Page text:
Welfare
From here:

My testimony will amplify and support the following points:

A complete picture of time on welfare requires an understanding of two seemingly contradictory facts: the majority of families who ever use welfare do so for relatively short periods of time, but the majority of the current caseload will eventually receive welfare for relatively long periods of time.

It is a good mental exercise to see how this statement could be true (and it is); I invite you to try to figure this out BEFORE clicking on the link. It is a fun exercise though the “answer” will be obvious to some readers.

Speaking of Welfare: there is a debate on whether drug testing welfare recipients is a good idea or not. It turns out that, at least in terms of money saved/spent: it was a money losing proposition for the State of Florida, even when one factors in those who walked away prior to the drug tests. This data might make a good example. Also, there is the idea of a false positive: assuming that the statistic of, say, 3 percent of those on welfare use illegal drugs, how accurate (in terms of false positives) does a test have to be in order to have, say, a 90 percent predictive value? That is, how low does the probability of a false positive have to be for one to be 90 percent sure that someone has used drugs, given that they got a positive drug test?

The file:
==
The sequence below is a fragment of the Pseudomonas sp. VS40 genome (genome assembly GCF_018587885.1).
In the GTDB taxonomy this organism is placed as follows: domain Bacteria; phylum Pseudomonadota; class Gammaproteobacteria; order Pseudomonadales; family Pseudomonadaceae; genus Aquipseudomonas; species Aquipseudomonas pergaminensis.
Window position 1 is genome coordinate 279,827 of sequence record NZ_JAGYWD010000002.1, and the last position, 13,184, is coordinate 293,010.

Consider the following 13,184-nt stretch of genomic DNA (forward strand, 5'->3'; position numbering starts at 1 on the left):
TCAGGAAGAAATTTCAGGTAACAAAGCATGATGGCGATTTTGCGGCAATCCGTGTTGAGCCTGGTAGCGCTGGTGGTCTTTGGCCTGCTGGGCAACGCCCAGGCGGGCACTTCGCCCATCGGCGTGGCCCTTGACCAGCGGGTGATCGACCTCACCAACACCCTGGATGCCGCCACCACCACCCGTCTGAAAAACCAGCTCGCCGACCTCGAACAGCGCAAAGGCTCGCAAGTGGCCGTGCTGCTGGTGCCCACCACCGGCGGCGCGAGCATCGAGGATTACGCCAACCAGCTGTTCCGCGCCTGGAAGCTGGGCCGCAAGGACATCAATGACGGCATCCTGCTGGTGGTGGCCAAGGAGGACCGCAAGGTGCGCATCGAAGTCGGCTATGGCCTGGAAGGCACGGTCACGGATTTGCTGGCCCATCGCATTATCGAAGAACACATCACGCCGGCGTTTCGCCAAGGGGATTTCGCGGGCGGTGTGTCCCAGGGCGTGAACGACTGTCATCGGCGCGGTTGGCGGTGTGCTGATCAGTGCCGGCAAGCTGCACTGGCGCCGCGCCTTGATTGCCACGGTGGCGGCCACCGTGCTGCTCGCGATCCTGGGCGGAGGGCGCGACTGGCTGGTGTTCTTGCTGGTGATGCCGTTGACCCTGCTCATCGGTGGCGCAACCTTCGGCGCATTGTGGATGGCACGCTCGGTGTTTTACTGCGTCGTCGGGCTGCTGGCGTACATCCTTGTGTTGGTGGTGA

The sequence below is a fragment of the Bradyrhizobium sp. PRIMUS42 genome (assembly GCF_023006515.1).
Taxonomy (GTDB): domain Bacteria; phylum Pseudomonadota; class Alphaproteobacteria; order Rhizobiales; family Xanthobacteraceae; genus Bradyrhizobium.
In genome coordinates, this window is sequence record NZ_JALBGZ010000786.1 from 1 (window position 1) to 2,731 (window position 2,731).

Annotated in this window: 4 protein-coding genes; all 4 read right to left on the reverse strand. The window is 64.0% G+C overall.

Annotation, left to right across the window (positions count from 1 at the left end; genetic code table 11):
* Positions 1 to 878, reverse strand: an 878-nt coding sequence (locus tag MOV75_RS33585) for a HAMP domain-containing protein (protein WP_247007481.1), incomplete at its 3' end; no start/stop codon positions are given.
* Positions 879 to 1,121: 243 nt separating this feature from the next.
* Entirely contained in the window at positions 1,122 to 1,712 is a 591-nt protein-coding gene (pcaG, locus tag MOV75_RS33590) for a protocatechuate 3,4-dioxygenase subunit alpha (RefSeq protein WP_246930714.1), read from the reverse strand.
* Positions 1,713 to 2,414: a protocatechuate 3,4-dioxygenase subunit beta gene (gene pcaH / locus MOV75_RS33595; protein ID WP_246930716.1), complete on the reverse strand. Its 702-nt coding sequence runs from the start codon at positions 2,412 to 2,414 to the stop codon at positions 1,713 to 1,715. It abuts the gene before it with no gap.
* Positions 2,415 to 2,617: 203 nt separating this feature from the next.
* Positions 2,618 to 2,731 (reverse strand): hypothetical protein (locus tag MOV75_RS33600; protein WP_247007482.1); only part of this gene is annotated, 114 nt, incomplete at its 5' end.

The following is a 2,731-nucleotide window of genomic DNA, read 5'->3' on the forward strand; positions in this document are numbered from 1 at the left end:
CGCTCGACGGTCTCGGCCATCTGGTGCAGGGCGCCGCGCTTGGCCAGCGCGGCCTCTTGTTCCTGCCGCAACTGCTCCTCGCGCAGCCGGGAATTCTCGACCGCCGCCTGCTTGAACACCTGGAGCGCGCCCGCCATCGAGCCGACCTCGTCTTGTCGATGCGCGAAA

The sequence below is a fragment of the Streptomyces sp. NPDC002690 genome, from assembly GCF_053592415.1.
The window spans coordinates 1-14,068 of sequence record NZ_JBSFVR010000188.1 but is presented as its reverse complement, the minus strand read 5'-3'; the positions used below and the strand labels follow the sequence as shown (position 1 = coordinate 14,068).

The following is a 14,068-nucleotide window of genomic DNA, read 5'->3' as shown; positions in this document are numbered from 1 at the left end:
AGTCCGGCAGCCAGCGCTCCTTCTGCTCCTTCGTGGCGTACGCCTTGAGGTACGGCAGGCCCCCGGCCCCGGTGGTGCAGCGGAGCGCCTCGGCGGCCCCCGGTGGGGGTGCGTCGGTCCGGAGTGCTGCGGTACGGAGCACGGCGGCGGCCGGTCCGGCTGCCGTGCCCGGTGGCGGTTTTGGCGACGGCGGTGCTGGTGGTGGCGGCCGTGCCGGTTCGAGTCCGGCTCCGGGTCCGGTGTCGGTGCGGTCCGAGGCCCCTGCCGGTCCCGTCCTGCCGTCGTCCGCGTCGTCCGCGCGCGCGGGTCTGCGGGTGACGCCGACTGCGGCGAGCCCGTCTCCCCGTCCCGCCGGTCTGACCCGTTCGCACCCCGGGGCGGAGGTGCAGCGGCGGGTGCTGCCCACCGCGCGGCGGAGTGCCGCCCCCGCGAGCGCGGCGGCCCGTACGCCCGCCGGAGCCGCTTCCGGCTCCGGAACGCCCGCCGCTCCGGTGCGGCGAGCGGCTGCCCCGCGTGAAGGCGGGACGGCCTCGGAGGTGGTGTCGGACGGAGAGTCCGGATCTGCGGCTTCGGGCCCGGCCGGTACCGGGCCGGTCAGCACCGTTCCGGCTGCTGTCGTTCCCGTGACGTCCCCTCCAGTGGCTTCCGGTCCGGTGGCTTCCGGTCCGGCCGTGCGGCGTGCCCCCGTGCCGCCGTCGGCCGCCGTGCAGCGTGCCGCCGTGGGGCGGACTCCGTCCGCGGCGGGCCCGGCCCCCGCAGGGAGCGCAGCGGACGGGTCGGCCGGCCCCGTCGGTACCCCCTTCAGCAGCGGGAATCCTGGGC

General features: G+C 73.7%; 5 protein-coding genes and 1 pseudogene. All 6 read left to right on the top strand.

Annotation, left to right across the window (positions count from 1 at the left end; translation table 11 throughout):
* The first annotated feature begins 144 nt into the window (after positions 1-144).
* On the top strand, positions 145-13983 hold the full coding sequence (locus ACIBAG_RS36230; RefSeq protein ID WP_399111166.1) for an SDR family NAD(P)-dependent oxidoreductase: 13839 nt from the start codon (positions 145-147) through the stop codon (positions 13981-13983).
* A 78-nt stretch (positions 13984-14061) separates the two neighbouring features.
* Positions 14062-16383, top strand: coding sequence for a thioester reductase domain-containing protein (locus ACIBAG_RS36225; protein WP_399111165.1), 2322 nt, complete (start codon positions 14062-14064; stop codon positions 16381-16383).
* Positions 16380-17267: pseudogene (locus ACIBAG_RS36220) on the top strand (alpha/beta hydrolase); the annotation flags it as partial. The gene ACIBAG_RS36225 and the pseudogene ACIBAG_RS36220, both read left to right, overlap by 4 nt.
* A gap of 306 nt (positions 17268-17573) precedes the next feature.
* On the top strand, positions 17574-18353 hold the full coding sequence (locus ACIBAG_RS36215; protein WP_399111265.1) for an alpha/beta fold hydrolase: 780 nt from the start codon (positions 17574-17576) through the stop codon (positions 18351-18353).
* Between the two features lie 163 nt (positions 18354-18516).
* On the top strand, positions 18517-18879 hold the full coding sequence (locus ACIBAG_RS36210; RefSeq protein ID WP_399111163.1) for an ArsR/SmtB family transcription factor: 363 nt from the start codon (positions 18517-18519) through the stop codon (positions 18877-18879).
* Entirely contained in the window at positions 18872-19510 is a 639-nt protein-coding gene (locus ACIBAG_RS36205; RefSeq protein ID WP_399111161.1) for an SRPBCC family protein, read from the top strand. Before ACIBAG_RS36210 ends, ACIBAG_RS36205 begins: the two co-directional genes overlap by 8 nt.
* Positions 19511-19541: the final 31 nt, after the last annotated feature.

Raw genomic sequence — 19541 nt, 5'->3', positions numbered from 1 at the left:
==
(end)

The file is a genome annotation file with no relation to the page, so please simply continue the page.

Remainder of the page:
Lastly: Social Security You sometimes hear: life expectancy was 62 when Social Security started. Well, given that working people pay into it, what are the key data points we need in order to determine what changes should be made? Note: what caused a shorter life expectancy and how does that effect: the percent of workers paying into it and the time that a worker draws from it? Think about these questions and then read what the Social Security office says. There are some interesting “conditional expectation” problems to be generated here.

1. Hi. I wonder whether the proof of the lamp cord trick appears somewhere in the litterature.
I could not find it in Bing’s book, but maybe this only means I did not read it thoroughly enough. Thank you for any advice.
Best

Comment by Antoine Chambert-Loir — May 21, 2015 @ 6:30 pm

• I don’t know where this is proved under this labeling, but the lamp cord trick is equivalent to all smooth arcs in 3 space being ambient isotopic to one another; you might look at a book like Hirsch (Different Topology). It is one of those things that is often assigned as an exercise in a first “geometric topology” class. I don’t know what your background is, but the LCT might be stated as follows: “given a properly embedded smooth arc in S^2 X [0,1] running from S^2 x {0} to S^2 x {1}, there is an ambient isotopy taking that arc to x x [0,1] where x is in S^2” or something like that.

Comment by blueollie — May 21, 2015 @ 7:06 pm

• I understand now, thanks !

Comment by Antoine Chambert-Loir — May 21, 2015 @ 8:13 pm